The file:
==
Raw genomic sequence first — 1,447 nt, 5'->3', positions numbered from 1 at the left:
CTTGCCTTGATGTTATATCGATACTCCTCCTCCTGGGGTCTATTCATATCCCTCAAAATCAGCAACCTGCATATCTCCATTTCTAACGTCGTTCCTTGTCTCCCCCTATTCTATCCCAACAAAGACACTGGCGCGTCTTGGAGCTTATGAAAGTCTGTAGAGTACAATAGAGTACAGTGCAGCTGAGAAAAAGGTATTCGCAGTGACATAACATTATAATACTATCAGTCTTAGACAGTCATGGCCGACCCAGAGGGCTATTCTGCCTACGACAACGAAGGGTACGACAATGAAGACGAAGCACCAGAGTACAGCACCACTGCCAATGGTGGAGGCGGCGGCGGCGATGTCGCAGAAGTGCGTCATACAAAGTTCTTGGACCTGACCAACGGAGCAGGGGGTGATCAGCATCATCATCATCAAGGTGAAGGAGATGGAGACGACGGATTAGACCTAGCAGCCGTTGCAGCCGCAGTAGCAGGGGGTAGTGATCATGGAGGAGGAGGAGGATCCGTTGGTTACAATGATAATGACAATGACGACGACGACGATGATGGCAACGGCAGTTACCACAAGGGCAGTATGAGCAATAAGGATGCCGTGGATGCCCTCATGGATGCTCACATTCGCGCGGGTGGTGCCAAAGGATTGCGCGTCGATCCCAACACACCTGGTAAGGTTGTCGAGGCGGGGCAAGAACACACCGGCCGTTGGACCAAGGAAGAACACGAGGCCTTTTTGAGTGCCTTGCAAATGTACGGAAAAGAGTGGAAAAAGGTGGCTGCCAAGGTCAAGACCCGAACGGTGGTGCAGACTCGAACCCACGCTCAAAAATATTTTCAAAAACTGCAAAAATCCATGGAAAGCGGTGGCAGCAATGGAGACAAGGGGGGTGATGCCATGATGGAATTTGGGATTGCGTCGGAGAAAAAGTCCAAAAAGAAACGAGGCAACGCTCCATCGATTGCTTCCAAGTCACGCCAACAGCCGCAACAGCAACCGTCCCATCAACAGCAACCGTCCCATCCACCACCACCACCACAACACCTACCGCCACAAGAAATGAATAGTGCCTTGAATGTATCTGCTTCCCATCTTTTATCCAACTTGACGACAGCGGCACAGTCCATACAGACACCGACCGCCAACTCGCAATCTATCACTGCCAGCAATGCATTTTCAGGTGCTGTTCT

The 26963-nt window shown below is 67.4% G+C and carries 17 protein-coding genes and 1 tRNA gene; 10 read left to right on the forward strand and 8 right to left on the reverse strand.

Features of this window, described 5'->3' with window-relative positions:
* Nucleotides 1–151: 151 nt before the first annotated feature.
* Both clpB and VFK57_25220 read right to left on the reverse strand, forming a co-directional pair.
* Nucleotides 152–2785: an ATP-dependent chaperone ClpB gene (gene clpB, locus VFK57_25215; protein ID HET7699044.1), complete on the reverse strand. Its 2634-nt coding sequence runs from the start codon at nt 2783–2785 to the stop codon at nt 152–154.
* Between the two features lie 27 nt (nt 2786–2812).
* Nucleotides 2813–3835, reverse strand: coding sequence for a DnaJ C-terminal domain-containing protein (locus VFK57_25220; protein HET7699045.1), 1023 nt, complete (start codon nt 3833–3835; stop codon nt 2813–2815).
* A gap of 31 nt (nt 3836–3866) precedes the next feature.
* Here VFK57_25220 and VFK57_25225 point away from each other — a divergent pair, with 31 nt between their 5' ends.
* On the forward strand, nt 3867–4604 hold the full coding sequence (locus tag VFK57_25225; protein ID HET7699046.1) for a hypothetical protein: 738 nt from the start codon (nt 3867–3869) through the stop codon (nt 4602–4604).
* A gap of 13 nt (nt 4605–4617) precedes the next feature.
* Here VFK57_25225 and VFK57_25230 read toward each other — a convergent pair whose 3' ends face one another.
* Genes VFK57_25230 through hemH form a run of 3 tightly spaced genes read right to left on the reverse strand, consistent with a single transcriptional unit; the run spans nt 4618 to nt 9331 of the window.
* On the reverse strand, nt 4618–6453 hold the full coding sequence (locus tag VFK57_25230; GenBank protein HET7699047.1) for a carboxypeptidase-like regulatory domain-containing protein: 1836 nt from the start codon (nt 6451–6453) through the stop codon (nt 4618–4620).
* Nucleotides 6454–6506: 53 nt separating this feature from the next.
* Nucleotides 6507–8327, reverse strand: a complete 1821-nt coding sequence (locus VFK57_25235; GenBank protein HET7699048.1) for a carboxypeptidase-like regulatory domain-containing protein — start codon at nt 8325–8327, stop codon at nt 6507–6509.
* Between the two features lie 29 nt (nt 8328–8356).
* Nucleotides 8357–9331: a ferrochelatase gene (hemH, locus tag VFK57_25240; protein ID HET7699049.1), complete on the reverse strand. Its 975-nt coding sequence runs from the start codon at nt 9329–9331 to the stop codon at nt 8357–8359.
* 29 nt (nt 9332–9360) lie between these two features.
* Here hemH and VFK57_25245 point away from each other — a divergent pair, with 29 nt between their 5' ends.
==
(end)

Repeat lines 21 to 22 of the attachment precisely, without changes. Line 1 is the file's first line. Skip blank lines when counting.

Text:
* 29 nt (nt 9332–9360) lie between these two features.
* Here hemH and VFK57_25245 point away from each other — a divergent pair, with 29 nt between their 5' ends.